Are there sounds or songs where you are, Al? Is there sun? Is there love? I like to think you carry mine with you.

The words today are stuck. It’s as if there’s a really big truck load of them, all sorts of things I want to say, but for whatever reason the truck bed won’t lift, the words refuse to tumble free. My remedy? Yep, you guessed it—sign off for the moment and step outside for a taste of the sun, close-up and real. Maybe even the feel of ocean’s spray on my face.



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February 28, 2014 – Letters from Al, 1966-67

Dear Al,

I want to ask how you are, what you’re doing, where you are, if the wind is blowing (like it is here), if there’s rain or perpetual sun, if there’s even a sky (as we know it). So many questions.

Do you remember these lyrics? What a day for a daydream / What a day for a daydreamin’ boy. They popped into my thinking while picturing you taking it easy, laying on your side in the yard, one hand propping your head, the other spinning a stem with a dandelion sphere of seeds on the top. And I’m lost in a daydream / Dreamin ‘bout my bundle of joy. I guess that’s where I am, Alsie—lost in a daydream, imagining you diddling time away, a perfect world of tiny seeds at your disposal, seeds with tiny beginnings of green and more green.

Perhaps an odd way to start a letter, then again, maybe not. The letter I read from you today dealt with a time when you were, hmm, how to say … ?

I’ll let you say it:  I sure feel like raising hell, but I know if I mess up I’ll really be in big trouble. I don’t think I’ll be able to control myself. I feel like getting drunker, causing more trouble and raising more hell than I’ve ever done before. That’s going to be a mighty big parcel of goofing off. I hope I don’t go to jail.

Postmarked “Camp Pendleton, Nov. 22, 1965”, the envelope held news that you were not a happy camper in ITR training, and that you, Larry and Tom would be attending MP school and not going overseas immediately. Addressed to Miss Lynn Due, 6536 Etiwanda Ave., Mira Loma, Calif., the letter found me still living with Mama and Daddy. Carolyn lived with us, too. We hadn’t moved into the studio apartment overlooking Riverside City College at that point. We would. I’m not sure when—but we would—desirous as we were of becoming “The” social hub of Riverside County.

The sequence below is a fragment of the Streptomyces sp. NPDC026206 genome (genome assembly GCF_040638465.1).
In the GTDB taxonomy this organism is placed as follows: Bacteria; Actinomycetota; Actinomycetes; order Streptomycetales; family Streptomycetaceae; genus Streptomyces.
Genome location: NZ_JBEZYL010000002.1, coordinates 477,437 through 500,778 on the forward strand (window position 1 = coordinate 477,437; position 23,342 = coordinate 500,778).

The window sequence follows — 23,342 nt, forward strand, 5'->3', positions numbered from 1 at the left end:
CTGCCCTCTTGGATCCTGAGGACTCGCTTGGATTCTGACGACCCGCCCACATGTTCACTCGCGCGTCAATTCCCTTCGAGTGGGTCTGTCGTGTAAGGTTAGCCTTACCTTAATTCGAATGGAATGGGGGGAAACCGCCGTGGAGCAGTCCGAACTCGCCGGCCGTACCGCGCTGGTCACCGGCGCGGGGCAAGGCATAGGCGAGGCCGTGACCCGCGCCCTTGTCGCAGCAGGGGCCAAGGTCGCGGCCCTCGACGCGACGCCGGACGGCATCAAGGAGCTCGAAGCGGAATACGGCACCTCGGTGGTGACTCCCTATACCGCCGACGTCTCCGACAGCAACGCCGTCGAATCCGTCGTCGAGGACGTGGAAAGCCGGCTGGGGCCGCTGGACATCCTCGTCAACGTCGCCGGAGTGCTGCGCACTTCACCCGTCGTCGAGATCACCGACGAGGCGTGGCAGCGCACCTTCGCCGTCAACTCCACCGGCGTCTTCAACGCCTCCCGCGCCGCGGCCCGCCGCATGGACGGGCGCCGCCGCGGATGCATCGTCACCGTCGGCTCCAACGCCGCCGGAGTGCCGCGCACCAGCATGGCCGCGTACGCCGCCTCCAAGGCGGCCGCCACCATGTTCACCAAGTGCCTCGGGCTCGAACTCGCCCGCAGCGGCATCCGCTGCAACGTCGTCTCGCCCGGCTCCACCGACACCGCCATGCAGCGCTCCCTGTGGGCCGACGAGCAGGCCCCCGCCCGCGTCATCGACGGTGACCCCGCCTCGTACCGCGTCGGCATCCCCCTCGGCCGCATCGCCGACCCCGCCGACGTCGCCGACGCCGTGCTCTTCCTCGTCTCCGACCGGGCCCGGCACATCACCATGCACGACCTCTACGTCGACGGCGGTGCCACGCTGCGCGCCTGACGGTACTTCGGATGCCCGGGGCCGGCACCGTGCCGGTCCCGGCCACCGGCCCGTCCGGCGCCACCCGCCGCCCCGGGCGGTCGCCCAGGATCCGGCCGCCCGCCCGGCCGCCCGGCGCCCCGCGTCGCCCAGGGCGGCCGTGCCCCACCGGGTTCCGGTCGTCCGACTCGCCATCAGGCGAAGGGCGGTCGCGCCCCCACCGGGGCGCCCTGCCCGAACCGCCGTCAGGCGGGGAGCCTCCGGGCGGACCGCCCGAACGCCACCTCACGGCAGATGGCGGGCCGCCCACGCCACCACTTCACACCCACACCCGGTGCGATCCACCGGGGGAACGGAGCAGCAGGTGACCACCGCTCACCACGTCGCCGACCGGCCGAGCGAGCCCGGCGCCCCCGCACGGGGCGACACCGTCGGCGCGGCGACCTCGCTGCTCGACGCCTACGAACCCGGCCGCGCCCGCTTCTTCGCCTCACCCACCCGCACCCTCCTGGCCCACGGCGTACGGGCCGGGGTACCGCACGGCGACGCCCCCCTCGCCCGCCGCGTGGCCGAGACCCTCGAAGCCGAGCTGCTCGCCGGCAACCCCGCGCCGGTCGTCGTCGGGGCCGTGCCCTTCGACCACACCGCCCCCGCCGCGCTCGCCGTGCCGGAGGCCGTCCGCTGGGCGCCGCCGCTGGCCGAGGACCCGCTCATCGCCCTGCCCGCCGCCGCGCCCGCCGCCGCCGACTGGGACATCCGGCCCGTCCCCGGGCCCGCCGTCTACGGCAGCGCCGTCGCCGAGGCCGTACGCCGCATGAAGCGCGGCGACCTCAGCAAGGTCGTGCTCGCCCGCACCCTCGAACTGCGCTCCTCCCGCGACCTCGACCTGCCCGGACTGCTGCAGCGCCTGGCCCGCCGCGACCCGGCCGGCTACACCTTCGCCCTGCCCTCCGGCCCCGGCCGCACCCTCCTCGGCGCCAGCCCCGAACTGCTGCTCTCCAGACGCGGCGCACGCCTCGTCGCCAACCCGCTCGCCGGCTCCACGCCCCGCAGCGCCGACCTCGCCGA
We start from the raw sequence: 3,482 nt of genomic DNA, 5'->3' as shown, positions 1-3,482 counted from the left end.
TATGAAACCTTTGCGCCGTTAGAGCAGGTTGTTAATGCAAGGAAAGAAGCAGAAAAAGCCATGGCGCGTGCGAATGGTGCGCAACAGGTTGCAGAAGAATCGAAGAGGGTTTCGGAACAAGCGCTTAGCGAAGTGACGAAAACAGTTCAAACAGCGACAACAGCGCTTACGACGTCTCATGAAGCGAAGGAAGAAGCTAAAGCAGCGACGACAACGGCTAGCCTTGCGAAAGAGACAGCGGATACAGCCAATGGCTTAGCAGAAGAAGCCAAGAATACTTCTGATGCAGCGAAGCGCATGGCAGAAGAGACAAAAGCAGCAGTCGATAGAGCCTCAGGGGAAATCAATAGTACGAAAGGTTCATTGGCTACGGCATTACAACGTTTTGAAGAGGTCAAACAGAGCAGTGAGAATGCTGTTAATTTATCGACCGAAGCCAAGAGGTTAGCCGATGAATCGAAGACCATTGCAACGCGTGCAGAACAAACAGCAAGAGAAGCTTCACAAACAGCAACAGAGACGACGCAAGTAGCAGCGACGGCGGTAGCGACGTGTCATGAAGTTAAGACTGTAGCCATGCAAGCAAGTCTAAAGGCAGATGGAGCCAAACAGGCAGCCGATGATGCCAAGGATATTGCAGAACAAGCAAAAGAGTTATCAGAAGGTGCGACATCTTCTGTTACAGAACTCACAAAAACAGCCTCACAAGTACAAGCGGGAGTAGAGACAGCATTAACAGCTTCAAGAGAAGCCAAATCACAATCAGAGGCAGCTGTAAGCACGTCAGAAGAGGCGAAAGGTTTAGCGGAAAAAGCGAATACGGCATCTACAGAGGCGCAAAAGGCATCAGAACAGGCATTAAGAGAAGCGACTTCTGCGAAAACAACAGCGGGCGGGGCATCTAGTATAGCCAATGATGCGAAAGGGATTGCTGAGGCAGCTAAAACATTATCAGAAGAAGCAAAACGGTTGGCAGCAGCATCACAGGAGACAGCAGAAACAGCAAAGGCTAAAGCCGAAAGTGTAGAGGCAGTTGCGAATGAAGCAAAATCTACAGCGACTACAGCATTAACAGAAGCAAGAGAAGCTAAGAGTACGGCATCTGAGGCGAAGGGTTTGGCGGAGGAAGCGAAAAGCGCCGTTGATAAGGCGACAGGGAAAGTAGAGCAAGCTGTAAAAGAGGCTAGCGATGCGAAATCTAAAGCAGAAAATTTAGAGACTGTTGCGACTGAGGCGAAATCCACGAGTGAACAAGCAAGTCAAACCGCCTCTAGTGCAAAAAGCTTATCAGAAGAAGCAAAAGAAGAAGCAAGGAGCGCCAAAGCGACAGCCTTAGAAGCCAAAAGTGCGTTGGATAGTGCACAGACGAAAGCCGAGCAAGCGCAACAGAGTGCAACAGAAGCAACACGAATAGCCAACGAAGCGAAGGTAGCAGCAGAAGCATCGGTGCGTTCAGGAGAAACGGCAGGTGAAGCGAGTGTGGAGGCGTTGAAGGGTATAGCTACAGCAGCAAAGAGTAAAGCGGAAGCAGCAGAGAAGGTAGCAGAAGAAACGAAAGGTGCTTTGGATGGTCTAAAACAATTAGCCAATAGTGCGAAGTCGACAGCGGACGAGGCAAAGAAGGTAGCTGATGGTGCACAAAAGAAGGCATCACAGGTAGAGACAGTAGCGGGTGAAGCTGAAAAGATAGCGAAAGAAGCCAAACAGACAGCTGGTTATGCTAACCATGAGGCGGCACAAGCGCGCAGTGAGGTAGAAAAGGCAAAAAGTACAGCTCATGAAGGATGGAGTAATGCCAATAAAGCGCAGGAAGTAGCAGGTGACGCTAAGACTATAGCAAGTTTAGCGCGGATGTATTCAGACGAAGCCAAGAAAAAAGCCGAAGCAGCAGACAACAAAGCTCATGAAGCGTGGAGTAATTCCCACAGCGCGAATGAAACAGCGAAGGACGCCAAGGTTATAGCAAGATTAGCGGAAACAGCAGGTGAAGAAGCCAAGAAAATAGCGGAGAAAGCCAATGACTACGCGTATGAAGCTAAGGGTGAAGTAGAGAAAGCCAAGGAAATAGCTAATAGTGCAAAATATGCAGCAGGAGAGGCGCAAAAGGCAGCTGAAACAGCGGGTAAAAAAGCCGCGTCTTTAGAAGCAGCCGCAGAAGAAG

The back of the envelope looked like this:

Nov 22 1965 howdy mrs. due I guess you know Mama thought you were the best thing since sliced bread. I’m smiling big time as I consider how your little greeting on the back of this envelope made her feel. Maybe not with as much surprised joy as she did when you came with the roses. What a rascal you were, Alsie. Showing up on Easter Sunday with a dozen long-stemmed yellow roses in hand. Answering the door, I thought, Wow! This is a first! Then you said, “They’re not for you. They’re for your mom.”

She was flabbergasted (to use a word I frequently run across in your letters). I don’t think she’d received a dozen roses from anyone—ever. You knew how to win the hearts of women. Well on your way to winning mine, you won hers in that instant.

While it was a first for me, finding a suitor at my door with a huge array of roses, it wasn’t the first bouquet between us. You’d had flowers sent, a dozen red roses, to the office where I worked afternoons. I was still in high school, a senior, working the Riverside County Schools switchboard from one until five. We’d had our first date on a Wednesday night; on Thursday afternoon red roses arrived to occupy a good portion of the switchboard/reception area counter; the card read: Can hardly wait for Friday. See you then! Al.

Yep. You had a way of sweeping a country girl—two country girls, me and Mama—off our feet. On the day of the yellow roses delivery, you softened the blow by saying, “There’s something for you in the car.” I’ll say there was! A plush white rabbit so large he took up half the back seat of your ’57 Chevy. Pink satin inside his huge floppy ears. White fur so thick and deep fingers disappeared when I stroked him. I named him Leon, after you, Mr. Alphonse Leon Doiron. He became my bed partner. He was a lovely friend.

I seem to have gone a little off track with this response to your November 22, 1965 letter. Your fault for writing Howdy Mrs. Due on the back.

I have to agree with you regarding the Corps choice of movies.

Nov 22 1965 elvis movieAnd I can understand why you were about to go crazy. Your frustration shows up again on page four when you write: I’m sending that letter my mom wrote me. It sure made me feel rotten,

Honey, I felt so bad that your mom made you feel rotten with some stupid letter. Then I read her letter. Oh my. She was full of righteous anger. Nov 12 1965 ltr from suzanneI don’t know if you can read what she wrote; the last paragraph says: The man looked me straight in the eye and asked if they should wait till you maim or kill someone before they took action. The “man” was the DMV clerk she had appealed to, on your behalf, for reinstatement of your drivers license. The “man” had shown her your records, the volumes of violations you’d been cited for, the fines you owed (in excess of $300—no small amount in 1965). She was “struck dumb” to hear you’d spent six days in jail; were on probation in Fresno and Bakersfield; and wouldn’t, under any circumstances (according to the “man”), be allowed a drivers license until a year after your enlistment ended.

As it turns out, according to your mom’s letter, you’d been turned down for the draft (unbeknownst to you) due to traffic violations and there was some question as to whether or not the Marine Corps would keep you once your record became known to them.

On page 2 of her five page tirade, she writes: Al you have always been my favorite but you’re sure killing a lot of it fast. One mess after another since you were 14 and it’s got to stop. You cannot enter adulthood with that devil-may-care attitude.